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Photo © Jon Cranfield

Throughout 2016 and 2017 the Cambridgeshire and Peterborough Amphibian and Reptile Group (CPARG) has been monitoring a population of the non-native midwife toad (Alytes obstetricans). As a part of this programme, the animals encountered were swabbed for the amphibian chytrid fungus (Batrachochytrium dendrobatidis) which has been associated with the decline of amphibian species globally. The results from the first batch of these swabs were received from the Institute of Zoology at London Zoo, who analysed the samples. Thankfully, we are pleased to report that all the samples came back negative for both B. dendrobatidis and a second species B. salamandrivorans, which has been associated with mass die offs of wild fire salamanders in the Netherlands, Belgium and other parts of northern Europe  Although these preliminary results can be celebrated, the animals tested only represent a small proportion of the current population. Further testing of swabs from other individuals will help to build a better picture of the disease dynamics of the species.

During the 2017 season a larger number of midwife toads were successfully swabbed for both species of the chytrid fungi. A total of 29 toads and 4 tadpoles were tested and thankfully once again, all samples came back negative. A larger number of tadpoles would have been sampled but unfortunately we were limited by the size of our swabs, only being able to fit them in the mouthparts of the largest individuals.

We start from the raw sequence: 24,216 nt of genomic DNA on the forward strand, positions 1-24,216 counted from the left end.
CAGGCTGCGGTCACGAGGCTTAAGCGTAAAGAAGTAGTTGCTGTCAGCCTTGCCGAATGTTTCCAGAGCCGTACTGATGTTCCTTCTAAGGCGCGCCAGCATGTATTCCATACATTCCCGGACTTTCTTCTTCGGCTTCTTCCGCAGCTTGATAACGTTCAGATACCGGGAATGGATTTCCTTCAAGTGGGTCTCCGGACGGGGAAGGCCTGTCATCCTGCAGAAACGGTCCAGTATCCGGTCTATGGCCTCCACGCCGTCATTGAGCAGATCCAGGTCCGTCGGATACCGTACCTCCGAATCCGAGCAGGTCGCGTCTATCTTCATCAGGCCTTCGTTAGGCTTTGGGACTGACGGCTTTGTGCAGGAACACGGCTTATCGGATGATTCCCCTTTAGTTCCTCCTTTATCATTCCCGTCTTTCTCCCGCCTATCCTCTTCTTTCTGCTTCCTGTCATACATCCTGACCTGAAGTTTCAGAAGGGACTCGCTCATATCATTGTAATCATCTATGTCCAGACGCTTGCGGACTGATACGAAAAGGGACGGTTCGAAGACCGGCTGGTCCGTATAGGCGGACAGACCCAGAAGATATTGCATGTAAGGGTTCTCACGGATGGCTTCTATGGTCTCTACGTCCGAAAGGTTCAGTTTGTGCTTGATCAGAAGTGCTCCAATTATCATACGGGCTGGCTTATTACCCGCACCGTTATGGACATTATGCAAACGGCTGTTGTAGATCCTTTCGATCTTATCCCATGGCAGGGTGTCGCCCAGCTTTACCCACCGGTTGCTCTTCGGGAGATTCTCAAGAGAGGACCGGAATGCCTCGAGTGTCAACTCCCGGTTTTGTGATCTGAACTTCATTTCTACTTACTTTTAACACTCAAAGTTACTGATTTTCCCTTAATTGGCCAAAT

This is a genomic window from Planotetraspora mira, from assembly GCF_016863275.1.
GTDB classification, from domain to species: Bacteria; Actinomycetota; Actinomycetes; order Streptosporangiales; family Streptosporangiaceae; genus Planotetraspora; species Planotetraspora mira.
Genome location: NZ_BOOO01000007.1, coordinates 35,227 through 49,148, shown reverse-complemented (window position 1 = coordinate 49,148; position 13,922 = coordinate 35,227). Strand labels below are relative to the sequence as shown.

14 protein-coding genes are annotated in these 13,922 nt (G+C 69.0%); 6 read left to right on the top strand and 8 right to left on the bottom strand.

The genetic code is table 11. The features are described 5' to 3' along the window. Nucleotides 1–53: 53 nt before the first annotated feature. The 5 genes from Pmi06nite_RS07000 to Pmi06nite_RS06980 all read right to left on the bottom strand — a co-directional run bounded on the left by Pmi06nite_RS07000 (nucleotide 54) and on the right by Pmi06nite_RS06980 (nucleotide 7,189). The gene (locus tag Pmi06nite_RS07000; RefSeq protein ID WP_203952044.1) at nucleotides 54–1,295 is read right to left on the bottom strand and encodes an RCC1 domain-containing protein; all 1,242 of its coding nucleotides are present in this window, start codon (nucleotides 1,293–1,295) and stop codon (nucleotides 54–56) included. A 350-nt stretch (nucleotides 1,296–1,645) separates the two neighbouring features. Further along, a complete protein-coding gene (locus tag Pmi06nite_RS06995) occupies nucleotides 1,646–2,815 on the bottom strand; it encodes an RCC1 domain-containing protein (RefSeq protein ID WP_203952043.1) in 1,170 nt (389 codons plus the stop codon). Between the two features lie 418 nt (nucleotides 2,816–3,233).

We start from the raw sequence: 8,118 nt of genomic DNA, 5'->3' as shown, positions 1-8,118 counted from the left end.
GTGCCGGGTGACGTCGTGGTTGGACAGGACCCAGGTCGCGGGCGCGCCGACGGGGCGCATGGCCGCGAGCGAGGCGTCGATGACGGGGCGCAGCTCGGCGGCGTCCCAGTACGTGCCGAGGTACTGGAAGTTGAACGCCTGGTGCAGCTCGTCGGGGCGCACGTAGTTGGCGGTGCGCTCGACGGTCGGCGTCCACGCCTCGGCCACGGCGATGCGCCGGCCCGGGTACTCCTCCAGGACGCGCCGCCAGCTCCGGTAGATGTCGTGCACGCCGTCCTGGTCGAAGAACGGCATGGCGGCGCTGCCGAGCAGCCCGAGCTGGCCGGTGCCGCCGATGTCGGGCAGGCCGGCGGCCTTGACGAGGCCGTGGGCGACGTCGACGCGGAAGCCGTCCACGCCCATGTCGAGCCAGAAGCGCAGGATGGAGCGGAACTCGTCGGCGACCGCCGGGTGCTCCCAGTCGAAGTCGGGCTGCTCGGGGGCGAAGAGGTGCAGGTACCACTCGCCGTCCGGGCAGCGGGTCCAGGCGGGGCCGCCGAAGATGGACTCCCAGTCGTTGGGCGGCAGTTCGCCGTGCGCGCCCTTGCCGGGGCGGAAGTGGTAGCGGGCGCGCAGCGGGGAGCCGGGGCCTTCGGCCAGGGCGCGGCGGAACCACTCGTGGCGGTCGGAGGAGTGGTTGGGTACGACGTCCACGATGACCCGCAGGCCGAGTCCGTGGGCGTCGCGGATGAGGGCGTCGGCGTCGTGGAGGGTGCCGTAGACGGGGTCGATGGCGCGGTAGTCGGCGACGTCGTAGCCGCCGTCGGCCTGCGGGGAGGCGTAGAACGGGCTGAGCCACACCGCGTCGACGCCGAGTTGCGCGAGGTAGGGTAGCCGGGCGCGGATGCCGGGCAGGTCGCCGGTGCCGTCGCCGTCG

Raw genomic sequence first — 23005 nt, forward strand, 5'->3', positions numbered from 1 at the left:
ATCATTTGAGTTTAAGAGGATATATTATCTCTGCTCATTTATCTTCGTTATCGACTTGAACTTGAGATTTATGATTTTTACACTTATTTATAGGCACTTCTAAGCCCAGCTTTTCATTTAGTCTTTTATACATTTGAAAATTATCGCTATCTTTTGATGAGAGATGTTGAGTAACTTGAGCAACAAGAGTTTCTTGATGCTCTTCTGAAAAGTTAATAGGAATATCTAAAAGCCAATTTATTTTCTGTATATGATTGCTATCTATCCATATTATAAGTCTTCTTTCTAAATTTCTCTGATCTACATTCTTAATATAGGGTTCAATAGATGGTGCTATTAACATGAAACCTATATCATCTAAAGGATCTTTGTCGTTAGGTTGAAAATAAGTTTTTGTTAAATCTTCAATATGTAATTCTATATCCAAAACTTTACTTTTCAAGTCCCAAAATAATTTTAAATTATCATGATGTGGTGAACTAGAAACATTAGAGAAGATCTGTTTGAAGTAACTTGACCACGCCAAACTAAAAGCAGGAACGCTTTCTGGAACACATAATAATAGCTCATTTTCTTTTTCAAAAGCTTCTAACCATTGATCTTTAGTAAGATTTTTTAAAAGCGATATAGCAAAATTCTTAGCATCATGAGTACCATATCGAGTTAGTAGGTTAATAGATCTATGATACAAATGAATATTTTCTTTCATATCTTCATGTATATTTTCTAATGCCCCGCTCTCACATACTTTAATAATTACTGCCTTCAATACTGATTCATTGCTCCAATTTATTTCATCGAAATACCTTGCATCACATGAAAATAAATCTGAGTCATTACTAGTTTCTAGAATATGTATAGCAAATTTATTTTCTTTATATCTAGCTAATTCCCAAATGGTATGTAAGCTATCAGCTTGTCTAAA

Looking forward to 2018 we will continue to swab the Cambridgeshire midwife toads for the two chytrid species, and we also hope to expand this preliminary disease screen to Ranavirus. We will also have some exciting news, as we've been carrying out a genetic analysis of the toads to establish where they originated from, and we are hoping to be able to share this information with you soon.

CPARG would like to thank the ARG UK 100% fund for a small grant which made it possible to have the 2016 swabs analysed at IoZ, and our generous crowdfunder backers (from our recent campaigns) for supporting us and allowing for the testing of our most recent batch of chytrid swabs.